(15) Lemonade Tycoon (16) https://itunes.apple.com/us/app/lemonade-tycoon/id320467439?mt=8 Lemonade Tycoon is an example of a game environment that demands the use of evaluative thinking. The goal is to produce quality lemonade that satisfies customers and makes a profit. The problem is that the daily weather conditions demand continual adjustment to the lemonade recipe. Failure to properly modify the recipe will have a negative effect on profit margins. Throughout the game, students are constantly weighing their choices, finding alternative courses of action, and appraising every decision they make. There are possible tools and strategies to choose from such as advertising; machinery, staffing and stand locations that may or may not help improve sale revenues. Invite your class to participate in a 30-day virtual lemonade stand challenge. Then step back and observe how often students exercise evaluative thinking skills. You might want to open the Tally Pad app for that.


(17) inDecision (18) https://itunes.apple.com/us/app/indecision/id458265246?mt=8 inDecision is the perfect app to use when critiquing the positive (pro) and negative (con) features of a technique, function or decision. List factors on each side on the T frame and then rate its level of importance. The combined results of all the factors automatically transform into a bar graph with percentage figures. Students will be able to evaluate whether or not possible solutions will meet the desired outcome.

1

Bloom, Benjamin S. Taxonomy of Educational Objectives: The Classification of Educational Goals. New York: David McKay Company, Inc., 1956. Print. 2

Bloom, Benjamin S. Taxonomy of Educational Objectives: The Classification of Educational Goals. New York: David McKay Company, Inc., 1956. Print. 1

Diane Darrow, Edutopia Staff member. This article originally publishes on 10/25/2011. elementary-blooms-taxomony-diane-darrow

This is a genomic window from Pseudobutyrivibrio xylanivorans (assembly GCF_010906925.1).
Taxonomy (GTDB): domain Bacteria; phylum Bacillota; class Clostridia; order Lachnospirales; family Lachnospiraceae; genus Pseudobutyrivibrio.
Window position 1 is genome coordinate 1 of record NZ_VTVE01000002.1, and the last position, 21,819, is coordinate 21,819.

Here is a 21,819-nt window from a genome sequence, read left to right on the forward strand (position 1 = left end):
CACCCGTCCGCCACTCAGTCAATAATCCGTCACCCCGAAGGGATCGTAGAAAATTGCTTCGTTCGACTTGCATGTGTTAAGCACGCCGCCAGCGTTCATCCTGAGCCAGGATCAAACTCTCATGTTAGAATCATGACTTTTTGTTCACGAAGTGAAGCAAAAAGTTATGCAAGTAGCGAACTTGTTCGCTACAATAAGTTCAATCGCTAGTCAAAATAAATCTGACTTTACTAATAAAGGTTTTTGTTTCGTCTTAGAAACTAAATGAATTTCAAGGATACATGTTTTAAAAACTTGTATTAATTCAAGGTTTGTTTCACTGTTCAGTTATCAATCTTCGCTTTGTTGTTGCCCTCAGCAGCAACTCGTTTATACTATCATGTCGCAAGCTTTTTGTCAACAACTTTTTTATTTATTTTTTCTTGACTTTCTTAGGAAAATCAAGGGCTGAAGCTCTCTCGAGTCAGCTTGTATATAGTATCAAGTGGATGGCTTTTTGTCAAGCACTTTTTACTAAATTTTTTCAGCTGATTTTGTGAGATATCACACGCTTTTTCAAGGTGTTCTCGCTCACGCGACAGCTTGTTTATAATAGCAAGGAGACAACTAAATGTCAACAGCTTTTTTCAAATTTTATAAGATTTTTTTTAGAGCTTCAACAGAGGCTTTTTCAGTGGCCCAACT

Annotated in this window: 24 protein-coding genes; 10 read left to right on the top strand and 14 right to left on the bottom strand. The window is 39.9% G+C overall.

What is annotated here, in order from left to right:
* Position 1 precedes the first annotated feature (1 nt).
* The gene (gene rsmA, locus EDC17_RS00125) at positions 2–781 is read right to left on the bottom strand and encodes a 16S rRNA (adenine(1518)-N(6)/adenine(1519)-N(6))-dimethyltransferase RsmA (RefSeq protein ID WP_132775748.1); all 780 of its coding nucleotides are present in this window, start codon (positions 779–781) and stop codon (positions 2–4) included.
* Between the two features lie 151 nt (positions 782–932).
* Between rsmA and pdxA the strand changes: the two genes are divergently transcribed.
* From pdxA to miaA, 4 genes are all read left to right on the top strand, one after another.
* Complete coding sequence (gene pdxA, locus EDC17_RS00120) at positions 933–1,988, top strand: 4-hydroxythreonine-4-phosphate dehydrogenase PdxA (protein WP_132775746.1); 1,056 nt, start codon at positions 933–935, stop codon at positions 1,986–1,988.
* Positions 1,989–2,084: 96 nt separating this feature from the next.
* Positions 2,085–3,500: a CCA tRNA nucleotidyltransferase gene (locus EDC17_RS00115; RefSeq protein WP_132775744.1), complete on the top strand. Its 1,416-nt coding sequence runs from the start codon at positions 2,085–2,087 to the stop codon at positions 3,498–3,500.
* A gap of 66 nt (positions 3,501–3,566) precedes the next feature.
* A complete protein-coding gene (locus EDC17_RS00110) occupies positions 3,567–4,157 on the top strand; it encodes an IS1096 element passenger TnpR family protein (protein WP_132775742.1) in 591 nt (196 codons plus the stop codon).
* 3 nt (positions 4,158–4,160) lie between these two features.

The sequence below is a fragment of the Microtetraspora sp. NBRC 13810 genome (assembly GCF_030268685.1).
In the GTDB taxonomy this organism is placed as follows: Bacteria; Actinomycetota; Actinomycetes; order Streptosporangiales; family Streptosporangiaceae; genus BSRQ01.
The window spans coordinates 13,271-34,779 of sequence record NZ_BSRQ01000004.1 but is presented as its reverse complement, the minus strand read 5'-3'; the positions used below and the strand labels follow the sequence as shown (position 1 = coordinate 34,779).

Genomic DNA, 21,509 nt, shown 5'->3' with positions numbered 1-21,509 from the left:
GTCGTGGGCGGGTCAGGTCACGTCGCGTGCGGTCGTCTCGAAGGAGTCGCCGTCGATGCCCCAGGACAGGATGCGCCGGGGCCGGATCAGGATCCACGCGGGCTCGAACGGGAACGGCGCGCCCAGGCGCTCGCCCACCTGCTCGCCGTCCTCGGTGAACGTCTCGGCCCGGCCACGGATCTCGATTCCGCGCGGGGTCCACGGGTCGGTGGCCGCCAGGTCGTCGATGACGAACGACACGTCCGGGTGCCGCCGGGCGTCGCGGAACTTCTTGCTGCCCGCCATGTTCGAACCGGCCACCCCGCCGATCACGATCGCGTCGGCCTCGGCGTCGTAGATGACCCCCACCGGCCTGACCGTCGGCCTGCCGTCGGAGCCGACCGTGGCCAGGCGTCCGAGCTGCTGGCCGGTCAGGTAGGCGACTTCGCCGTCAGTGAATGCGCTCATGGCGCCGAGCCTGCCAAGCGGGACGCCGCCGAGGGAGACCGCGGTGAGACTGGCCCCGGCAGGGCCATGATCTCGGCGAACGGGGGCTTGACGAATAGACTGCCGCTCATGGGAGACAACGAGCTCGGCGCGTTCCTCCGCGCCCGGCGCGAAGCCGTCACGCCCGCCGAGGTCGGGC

http://www.edutopia.org/ipad-apps-


The following 6 sections are taken from Diane Darrow’s, “K-5 iPad Apps According to Bloom’s Taxonomy.” This article was a six part series highlighting apps that connect with Bloom’s revised continuum of learning. 1

The cognitive domain Evaluating focuses on skills necessary to judge the value of ideas, techniques, products, or solutions. Students must evaluate the credibility or functionality of given content with clearly defined criteria and standards. "Only those evaluations which are or can be made with distinct criteria in mind can be considered."1 A student can set their own evaluation criteria or use standards given to them. In order for students to exercise this thinking, skill they need have command of strategies that help them set criteria and implement evaluation procedures. Several apps are useful for developing evaluative thinking or aide the evaluation process.

Evaluating Apps that fit into the "evaluating" stage improve the user's ability to judge material or methods based on criteria set by themselves or external sources. They help students judge content reliability, accuracy, quality, effectiveness, and reach informed decisions. Verbs commonly used to describe this phase include testing; detecting, monitoring, coordinating, critiquing, judging, checking, evaluating, assessing, choosing, defending, contrasting, and appraising.